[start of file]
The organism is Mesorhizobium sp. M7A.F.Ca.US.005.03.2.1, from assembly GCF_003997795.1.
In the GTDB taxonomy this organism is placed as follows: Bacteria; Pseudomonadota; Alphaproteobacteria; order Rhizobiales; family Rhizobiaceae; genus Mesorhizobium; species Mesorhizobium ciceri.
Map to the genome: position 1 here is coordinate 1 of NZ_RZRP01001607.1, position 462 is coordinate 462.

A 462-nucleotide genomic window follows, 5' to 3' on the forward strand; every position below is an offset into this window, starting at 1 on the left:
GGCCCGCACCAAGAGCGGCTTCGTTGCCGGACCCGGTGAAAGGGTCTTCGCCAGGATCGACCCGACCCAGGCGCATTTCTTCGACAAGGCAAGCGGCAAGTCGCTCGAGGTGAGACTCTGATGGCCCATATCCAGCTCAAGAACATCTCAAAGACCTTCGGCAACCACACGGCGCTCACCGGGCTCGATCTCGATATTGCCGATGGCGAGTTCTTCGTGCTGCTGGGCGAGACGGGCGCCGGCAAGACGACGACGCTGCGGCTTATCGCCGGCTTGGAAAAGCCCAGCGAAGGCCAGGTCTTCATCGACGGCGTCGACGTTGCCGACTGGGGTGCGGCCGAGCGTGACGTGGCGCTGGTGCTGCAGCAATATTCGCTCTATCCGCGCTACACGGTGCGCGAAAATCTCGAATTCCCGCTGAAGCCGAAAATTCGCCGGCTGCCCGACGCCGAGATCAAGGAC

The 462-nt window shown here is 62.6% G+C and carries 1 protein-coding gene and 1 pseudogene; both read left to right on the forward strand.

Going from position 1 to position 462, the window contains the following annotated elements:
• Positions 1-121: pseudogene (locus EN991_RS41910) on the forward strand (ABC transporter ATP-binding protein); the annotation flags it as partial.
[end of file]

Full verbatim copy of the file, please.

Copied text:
The organism is Mesorhizobium sp. M7A.F.Ca.US.005.03.2.1, from assembly GCF_003997795.1.
In the GTDB taxonomy this organism is placed as follows: Bacteria; Pseudomonadota; Alphaproteobacteria; order Rhizobiales; family Rhizobiaceae; genus Mesorhizobium; species Mesorhizobium ciceri.
Map to the genome: position 1 here is coordinate 1 of NZ_RZRP01001607.1, position 462 is coordinate 462.

A 462-nucleotide genomic window follows, 5' to 3' on the forward strand; every position below is an offset into this window, starting at 1 on the left:
GGCCCGCACCAAGAGCGGCTTCGTTGCCGGACCCGGTGAAAGGGTCTTCGCCAGGATCGACCCGACCCAGGCGCATTTCTTCGACAAGGCAAGCGGCAAGTCGCTCGAGGTGAGACTCTGATGGCCCATATCCAGCTCAAGAACATCTCAAAGACCTTCGGCAACCACACGGCGCTCACCGGGCTCGATCTCGATATTGCCGATGGCGAGTTCTTCGTGCTGCTGGGCGAGACGGGCGCCGGCAAGACGACGACGCTGCGGCTTATCGCCGGCTTGGAAAAGCCCAGCGAAGGCCAGGTCTTCATCGACGGCGTCGACGTTGCCGACTGGGGTGCGGCCGAGCGTGACGTGGCGCTGGTGCTGCAGCAATATTCGCTCTATCCGCGCTACACGGTGCGCGAAAATCTCGAATTCCCGCTGAAGCCGAAAATTCGCCGGCTGCCCGACGCCGAGATCAAGGAC

The 462-nt window shown here is 62.6% G+C and carries 1 protein-coding gene and 1 pseudogene; both read left to right on the forward strand.

Going from position 1 to position 462, the window contains the following annotated elements:
• Positions 1-121: pseudogene (locus EN991_RS41910) on the forward strand (ABC transporter ATP-binding protein); the annotation flags it as partial.